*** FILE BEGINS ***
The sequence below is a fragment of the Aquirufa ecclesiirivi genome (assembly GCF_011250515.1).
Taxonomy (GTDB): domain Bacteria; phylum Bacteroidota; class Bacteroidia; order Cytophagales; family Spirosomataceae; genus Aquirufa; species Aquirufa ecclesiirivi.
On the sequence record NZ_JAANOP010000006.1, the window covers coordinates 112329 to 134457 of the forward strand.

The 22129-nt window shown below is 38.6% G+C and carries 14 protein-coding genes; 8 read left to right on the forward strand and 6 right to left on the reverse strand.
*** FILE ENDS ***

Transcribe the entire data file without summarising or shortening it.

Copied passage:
The sequence below is a fragment of the Aquirufa ecclesiirivi genome (assembly GCF_011250515.1).
Taxonomy (GTDB): domain Bacteria; phylum Bacteroidota; class Bacteroidia; order Cytophagales; family Spirosomataceae; genus Aquirufa; species Aquirufa ecclesiirivi.
On the sequence record NZ_JAANOP010000006.1, the window covers coordinates 112329 to 134457 of the forward strand.

The 22129-nt window shown below is 38.6% G+C and carries 14 protein-coding genes; 8 read left to right on the forward strand and 6 right to left on the reverse strand.